Verdammt Bayern!

Language is a weird thing.  One cannot, for example, “learn German.”  The problem is that there are wayyy too many dialects.  When I attend degrees at Aurora Lodge (whose ritual and business is in German), I hear (and somewhat speak) Hochdeutsch, which is “High German,” or what the Northerners speak.  When I read de.wikipedia.org or listen to German language audio, most of the time they’re speaking Standard German, which is a compromise language not unlike what the British call “BBC English.”  And then there’re the varying degrees of Bavarian.

Bavaria is a part of Germany the same way that Texas is part of the U.S.  The land belongs to Germany by the outcome of World War II.  By a flip of the coin, it could have been part of Austria.  Many Bavarians consider themselves Austrian and likewise many consider themselves to be uniquely Bavarian and neither Austrian nor German.  A minority consider themselves genuine Deutschen.

The people of Bavaria officially speak “Bavarian.”  In German, the language is called “Bairisch.”  In Bavarian, it’s called “boarisch.”  It can be thought of as varying degrees of German and Austrian, generally from North to South – the North being more German and the South being more Austrian (and the west being more Swiss).

All this comes into play for me when trying to sing German drinking songs with a mixed crowd of German-speaking Americans-born-and-raised, native northern Germans, and native Bavarians.  There may be a Hofbräuhaus but whether it’s in München (German and northern Bavarian), Minga (Austrian and southern Bavarian), or Munich (English) is anyone’s guess.  Thankfully, one can order bier (auf Deutsch), bia (aa boarisch), or beer (in English) and get a glass of awesomeness!

The lead signer is signing in Bavarian.  Notice the trilled initial and medial R but hard English-like R when final.  This differs from standard German.  Also, the numerals are different – “Oans, Zwoa, g’suffa!” instead of “Eins, Zwei, g’suffa!”  Also, the pronunciation of “Fäßchen” (kegs) is different.  In Standard German, this would be like “face-hyen.”  But in Bavarian, it’s “fah-sen.”  Likewise, “g’suffa” (let’s quaff) in German is “g’zuf-fa” and in Bavarian is “shoof-fa.”  The background singers are singing Standard German but they only sing the chorus.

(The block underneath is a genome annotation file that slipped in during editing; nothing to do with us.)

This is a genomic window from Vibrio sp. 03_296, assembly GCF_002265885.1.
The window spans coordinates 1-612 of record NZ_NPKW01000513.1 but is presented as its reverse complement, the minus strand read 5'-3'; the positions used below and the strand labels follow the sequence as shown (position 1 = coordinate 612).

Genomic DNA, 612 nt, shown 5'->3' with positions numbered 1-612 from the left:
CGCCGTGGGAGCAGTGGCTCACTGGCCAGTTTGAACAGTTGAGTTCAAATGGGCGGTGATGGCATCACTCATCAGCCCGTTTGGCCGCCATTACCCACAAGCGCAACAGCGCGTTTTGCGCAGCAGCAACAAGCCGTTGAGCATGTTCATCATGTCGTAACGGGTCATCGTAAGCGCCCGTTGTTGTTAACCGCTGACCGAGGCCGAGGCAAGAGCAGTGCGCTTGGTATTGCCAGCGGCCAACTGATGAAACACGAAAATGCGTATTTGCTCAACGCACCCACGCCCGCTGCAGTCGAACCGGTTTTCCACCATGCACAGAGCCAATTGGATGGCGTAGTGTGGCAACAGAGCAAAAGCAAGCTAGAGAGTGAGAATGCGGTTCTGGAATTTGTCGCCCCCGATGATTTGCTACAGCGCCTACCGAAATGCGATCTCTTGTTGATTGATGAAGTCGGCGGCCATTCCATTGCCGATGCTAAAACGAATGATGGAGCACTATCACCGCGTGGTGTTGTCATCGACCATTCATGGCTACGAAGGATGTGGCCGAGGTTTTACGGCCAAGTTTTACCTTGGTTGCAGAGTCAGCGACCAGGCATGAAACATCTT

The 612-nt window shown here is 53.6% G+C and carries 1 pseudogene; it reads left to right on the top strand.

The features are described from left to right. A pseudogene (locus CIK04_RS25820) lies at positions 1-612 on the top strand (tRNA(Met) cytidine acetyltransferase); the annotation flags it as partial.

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  1. #1 by Joshua on June 4, 2010 - 12:08 PM

    Here are the lyrics in German but the ones printed on the wall of the Hofbräuhaus are in Bavarian so…

  2. #2 by Chadwick on June 4, 2010 - 12:12 PM

    From your pronunciation guides, I’d much rather learn Bavarian, as it apparently is pronounced exactly how I would do so based on the spellings. Except for g’suffa, but the Bavarian is far closer.

    • #3 by Joshua on June 4, 2010 - 12:18 PM

      That’s very true. It does seem a lot more intuitive than German and the sounds are much closer to Western European languages than Standard German or Hochdeutsch. The wikipedia page has a very good side-by-side comparison of English, Standard German, Bavarian and Austrian toward the bottom of the page.

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